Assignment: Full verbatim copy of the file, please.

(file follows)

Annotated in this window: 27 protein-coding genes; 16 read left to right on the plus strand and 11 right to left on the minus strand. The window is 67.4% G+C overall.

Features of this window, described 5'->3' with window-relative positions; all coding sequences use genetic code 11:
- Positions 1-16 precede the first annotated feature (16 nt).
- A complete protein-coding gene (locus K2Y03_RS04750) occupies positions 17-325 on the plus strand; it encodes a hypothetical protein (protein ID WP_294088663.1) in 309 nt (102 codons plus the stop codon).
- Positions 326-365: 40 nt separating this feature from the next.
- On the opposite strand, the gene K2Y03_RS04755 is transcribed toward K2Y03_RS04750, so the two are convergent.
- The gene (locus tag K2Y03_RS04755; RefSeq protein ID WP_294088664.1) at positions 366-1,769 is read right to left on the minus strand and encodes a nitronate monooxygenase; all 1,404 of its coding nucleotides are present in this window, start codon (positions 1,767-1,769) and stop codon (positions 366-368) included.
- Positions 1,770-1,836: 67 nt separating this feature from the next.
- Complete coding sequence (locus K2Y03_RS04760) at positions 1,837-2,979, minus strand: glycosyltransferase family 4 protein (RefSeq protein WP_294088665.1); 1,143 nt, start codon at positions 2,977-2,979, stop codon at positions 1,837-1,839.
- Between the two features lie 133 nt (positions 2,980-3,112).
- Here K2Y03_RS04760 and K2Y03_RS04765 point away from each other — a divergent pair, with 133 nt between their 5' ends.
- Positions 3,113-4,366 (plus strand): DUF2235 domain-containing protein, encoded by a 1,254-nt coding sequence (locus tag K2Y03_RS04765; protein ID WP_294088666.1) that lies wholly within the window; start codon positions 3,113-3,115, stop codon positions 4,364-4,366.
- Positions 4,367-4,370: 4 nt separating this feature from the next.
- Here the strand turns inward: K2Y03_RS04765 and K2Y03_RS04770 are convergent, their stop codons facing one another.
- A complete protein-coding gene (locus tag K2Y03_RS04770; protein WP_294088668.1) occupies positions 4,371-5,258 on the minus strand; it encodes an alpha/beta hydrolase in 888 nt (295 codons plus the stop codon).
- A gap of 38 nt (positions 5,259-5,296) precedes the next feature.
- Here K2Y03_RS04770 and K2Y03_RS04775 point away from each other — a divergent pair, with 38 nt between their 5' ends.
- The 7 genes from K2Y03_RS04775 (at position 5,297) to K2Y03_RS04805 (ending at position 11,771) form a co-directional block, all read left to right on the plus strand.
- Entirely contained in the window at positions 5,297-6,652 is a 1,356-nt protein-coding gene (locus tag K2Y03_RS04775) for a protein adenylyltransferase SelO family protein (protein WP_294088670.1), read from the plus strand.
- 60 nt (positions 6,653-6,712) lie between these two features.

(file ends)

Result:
Annotated in this window: 27 protein-coding genes; 16 read left to right on the plus strand and 11 right to left on the minus strand. The window is 67.4% G+C overall.

Features of this window, described 5'->3' with window-relative positions; all coding sequences use genetic code 11:
- Positions 1-16 precede the first annotated feature (16 nt).
- A complete protein-coding gene (locus K2Y03_RS04750) occupies positions 17-325 on the plus strand; it encodes a hypothetical protein (protein ID WP_294088663.1) in 309 nt (102 codons plus the stop codon).
- Positions 326-365: 40 nt separating this feature from the next.
- On the opposite strand, the gene K2Y03_RS04755 is transcribed toward K2Y03_RS04750, so the two are convergent.
- The gene (locus tag K2Y03_RS04755; RefSeq protein ID WP_294088664.1) at positions 366-1,769 is read right to left on the minus strand and encodes a nitronate monooxygenase; all 1,404 of its coding nucleotides are present in this window, start codon (positions 1,767-1,769) and stop codon (positions 366-368) included.
- Positions 1,770-1,836: 67 nt separating this feature from the next.
- Complete coding sequence (locus K2Y03_RS04760) at positions 1,837-2,979, minus strand: glycosyltransferase family 4 protein (RefSeq protein WP_294088665.1); 1,143 nt, start codon at positions 2,977-2,979, stop codon at positions 1,837-1,839.
- Between the two features lie 133 nt (positions 2,980-3,112).
- Here K2Y03_RS04760 and K2Y03_RS04765 point away from each other — a divergent pair, with 133 nt between their 5' ends.
- Positions 3,113-4,366 (plus strand): DUF2235 domain-containing protein, encoded by a 1,254-nt coding sequence (locus tag K2Y03_RS04765; protein ID WP_294088666.1) that lies wholly within the window; start codon positions 3,113-3,115, stop codon positions 4,364-4,366.
- Positions 4,367-4,370: 4 nt separating this feature from the next.
- Here the strand turns inward: K2Y03_RS04765 and K2Y03_RS04770 are convergent, their stop codons facing one another.
- A complete protein-coding gene (locus tag K2Y03_RS04770; protein WP_294088668.1) occupies positions 4,371-5,258 on the minus strand; it encodes an alpha/beta hydrolase in 888 nt (295 codons plus the stop codon).
- A gap of 38 nt (positions 5,259-5,296) precedes the next feature.
- Here K2Y03_RS04770 and K2Y03_RS04775 point away from each other — a divergent pair, with 38 nt between their 5' ends.
- The 7 genes from K2Y03_RS04775 (at position 5,297) to K2Y03_RS04805 (ending at position 11,771) form a co-directional block, all read left to right on the plus strand.
- Entirely contained in the window at positions 5,297-6,652 is a 1,356-nt protein-coding gene (locus tag K2Y03_RS04775) for a protein adenylyltransferase SelO family protein (protein WP_294088670.1), read from the plus strand.
- 60 nt (positions 6,653-6,712) lie between these two features.